Process Street emphasizes ease of use and approachability whereas Cflow opts for a more classic BPM approach. Process Street offers a spreadsheet-like interface in which adding steps to your workflow feels like adding rows to a table. By contrast, Cflow gives you a full-fledged UML-diagram builder: that UML-like diagram you create is your workflow template that you can then run multiple individual workflows from.
Another less apparent but important difference is that in Process Street the entities you create are checklists rather than workflows by default: you have a list of tasks and when a new workflow is run, all the tasks get assigned to all the performers simultaneously. To achieve sequential assignment and execution of tasks, you have to manually designate one or several tasks as stop-tasks.
Cflow gives you sequential workflows by default with the option of adding parallel stages to them.
Familiar spreadsheet like interface
Advanced reporting capabilities
Powerful workflow template builder
Task assignment based on user role
Support for dynamic delegation of tasks
All workflows are checklists by default
Prices can be expensive for large teams
No free plan
No guest users
The interface can be confusing in places
Workflow Management Capabilities
Cflow offers proper sequential workflows out of the box: you design a workflow template as a UML-like diagram, add variables, and conditions to it, then run multiple workflows from each such template and by default, all tasks then get assigned sequentially: once a stage is completed, the workflow moves on to the next stage and the tasks at that stage get assigned to the relevant team.
To achieve the same sequential assignment and execution of tasks in Process street you have to jump through the additional hoop of manually designating some or all the tasks as stop-tasks, because by default your workflows in Process Street are actually checklists, in which tasks all get assigned simultaneously and can be completed in any order.
Arguably, this approach makes the system a little easier for entry-level teams, but it also makes Process Street a checklist management system with workflow management capabilities.
Task assignment and management gets handled automatically once a new workflow is run in both systems. The only difference is that if none of the tasks are designated as stop-tasks in the underlying template in Process Street, they will all get assigned simultaneously and your team will be able to complete them in any order.
Thus, Cflow gives you sequential, assembly-line handover of workflows from stage to stage out of the box. In Process Street, additional manual configuration is required to achieve the same effect.
Once everything has been configured the way you want, both systems handle task assignment automatically and both feature a section of the interface where users can see only their tasks.
Interaction with External Users
Process Street and Cflow offer public forms that enable external users to launch new workflows in the system.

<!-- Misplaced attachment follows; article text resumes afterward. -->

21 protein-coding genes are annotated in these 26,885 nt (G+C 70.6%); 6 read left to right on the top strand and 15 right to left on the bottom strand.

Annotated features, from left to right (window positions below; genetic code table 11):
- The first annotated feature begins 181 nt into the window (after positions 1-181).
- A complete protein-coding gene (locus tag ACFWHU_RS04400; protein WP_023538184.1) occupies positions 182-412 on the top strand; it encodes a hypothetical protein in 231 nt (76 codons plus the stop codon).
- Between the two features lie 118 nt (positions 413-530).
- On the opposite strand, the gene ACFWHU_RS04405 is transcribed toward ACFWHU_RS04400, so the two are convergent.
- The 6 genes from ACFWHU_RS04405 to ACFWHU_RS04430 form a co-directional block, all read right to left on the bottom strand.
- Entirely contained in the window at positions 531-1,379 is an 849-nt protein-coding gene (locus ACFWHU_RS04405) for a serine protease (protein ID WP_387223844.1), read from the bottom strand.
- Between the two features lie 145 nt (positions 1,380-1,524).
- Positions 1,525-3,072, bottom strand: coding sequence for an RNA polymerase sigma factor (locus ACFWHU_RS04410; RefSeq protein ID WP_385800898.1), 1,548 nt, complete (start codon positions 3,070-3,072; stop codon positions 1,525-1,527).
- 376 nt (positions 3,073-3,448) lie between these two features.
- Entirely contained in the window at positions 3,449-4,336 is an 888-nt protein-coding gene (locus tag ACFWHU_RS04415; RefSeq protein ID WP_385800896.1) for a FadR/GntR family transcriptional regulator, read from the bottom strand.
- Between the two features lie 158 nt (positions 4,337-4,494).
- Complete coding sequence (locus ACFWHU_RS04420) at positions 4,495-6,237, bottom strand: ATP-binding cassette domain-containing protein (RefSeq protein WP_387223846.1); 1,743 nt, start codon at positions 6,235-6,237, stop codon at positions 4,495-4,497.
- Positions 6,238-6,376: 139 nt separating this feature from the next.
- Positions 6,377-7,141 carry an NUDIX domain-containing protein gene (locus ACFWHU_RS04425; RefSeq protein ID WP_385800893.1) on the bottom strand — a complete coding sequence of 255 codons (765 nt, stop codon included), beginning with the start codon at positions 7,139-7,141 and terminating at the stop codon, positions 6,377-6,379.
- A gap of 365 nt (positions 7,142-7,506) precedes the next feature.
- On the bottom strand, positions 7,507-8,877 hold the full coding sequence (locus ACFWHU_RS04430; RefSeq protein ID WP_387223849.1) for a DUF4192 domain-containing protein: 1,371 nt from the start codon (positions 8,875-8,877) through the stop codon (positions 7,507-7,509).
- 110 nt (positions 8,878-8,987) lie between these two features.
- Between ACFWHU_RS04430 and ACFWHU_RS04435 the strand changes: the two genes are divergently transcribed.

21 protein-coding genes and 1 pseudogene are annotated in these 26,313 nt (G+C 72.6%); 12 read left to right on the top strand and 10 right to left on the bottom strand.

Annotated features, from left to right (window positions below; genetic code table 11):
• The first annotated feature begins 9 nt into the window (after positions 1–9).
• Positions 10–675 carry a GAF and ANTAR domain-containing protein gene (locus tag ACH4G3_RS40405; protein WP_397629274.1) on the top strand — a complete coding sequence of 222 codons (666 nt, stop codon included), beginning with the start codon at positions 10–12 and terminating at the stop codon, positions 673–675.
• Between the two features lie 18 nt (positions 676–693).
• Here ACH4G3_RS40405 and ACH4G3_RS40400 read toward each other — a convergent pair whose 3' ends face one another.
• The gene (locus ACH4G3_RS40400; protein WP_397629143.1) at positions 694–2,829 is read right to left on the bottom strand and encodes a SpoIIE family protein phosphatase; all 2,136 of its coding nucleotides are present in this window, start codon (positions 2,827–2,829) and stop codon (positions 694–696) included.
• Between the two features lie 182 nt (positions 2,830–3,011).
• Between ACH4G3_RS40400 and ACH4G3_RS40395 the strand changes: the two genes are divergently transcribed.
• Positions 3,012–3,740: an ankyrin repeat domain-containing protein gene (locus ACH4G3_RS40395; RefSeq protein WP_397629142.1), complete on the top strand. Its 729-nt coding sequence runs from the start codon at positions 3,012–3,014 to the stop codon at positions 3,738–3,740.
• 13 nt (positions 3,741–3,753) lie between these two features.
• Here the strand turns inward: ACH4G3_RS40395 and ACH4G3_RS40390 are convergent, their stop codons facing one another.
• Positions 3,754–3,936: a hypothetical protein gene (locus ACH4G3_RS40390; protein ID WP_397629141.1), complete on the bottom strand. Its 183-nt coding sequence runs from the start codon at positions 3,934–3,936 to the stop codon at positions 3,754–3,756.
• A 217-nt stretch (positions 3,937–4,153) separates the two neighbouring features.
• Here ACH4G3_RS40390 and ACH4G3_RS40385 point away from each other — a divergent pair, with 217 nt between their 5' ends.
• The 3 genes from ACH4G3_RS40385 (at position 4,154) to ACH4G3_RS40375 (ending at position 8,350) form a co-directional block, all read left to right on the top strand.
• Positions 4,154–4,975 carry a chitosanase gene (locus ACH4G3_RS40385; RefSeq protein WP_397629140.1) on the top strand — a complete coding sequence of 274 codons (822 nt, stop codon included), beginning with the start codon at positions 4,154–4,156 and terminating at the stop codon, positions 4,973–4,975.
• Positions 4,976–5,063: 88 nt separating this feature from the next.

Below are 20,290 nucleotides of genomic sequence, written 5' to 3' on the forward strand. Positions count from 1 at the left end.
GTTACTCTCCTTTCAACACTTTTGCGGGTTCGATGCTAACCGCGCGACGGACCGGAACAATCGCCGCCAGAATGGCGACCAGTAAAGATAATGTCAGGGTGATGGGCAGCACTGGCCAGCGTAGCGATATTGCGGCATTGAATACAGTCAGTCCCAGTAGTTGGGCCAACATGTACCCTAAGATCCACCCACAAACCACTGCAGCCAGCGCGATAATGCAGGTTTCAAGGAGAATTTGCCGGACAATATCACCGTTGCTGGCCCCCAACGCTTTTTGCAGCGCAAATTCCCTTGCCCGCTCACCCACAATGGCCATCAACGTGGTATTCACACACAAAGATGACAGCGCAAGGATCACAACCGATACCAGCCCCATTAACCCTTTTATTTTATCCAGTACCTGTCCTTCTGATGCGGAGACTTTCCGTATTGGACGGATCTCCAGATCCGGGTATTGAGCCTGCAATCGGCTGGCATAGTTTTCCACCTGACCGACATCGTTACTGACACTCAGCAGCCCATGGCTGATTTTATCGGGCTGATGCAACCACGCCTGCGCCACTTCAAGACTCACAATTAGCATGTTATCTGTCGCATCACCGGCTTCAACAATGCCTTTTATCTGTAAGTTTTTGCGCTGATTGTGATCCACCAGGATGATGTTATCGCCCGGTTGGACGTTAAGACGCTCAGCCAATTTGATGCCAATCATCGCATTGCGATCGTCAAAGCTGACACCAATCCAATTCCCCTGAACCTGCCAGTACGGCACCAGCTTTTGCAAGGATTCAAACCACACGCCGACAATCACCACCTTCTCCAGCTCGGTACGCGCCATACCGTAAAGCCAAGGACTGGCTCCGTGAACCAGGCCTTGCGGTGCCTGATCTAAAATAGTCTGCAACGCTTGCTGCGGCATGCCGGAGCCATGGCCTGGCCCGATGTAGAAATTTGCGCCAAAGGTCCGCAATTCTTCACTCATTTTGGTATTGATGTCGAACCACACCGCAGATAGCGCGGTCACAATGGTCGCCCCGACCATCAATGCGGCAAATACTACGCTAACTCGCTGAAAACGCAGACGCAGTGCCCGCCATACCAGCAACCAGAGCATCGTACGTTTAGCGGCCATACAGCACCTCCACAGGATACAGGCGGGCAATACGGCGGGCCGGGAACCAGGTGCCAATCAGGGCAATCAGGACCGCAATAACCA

However, Process Street also supports guest users, i.e. people who don’t have accounts in the system but who your users can still invite to view workflows, workflow runs and assign to tasks.
This feature adds more flexibility to the system and makes it better suited for closer collaboration and interaction with customers and other third parties.
Cflow relies heavily on third-party integration platforms such as Zapier. This approach covers the majority of customer needs and for the rest, there is the API.
Process Street offers more native integrations, as well as integrations through a slew of third party automation and integration platforms. Process Street clearly has an edge on this count.
Analytics and Monitoring
Process Street offers a reporting dashboard that displays key metrics and insights, helping users understand the performance of their workflows and make data-driven decisions.
Cflow offers built-in business activity monitors, dashboards, and reports. These features offer robust analytics and tracking of workflows, providing valuable insights into process efficiency and areas of improvement.
Process Street’s starting offer is $100 per 5 users and 10 guests per month or $1000 per year for the same package. This is for their Startup plan that has various restrictions, mostly in the support and services department.
Cflow’s starting price is a modest $12 per user per month for a minimum of 10 users, billed monthly. There are some other constraints in this ‘Happy’ plan, though: you’re limited to 20 processes, 10 dashboard reports and 10 table reports, still, you can get going for just $120 per month, or $840 for an annual subscription(it’s $7 per user per month if billed annually).
The two systems are fairly closely matched on price.
The two systems are fairly closely matched in terms of price. The only downside to Process Street is that you need to go through the extra-step of designating some or all of your tasks as stop-tasks to achieve sequential assignment and execution of tasks. Still, Process Street offers a very intuitive, easy-to-use interface, lets you invite guests to your tasks and workflows, and offers a broad array of integration solutions so you can easily make it an integral part of your existing software stack.
Cflow gives you assembly-line sequential workflows out-of-the-box, plus a very nice UML-like workflow template designer, but otherwise it offers a bit of a walled-garden experience: no guest users, fewer integration options.
Seeing how the two systems compete in roughly the same price range, our verdict is that Process Street, overall, offers more bang for your buck.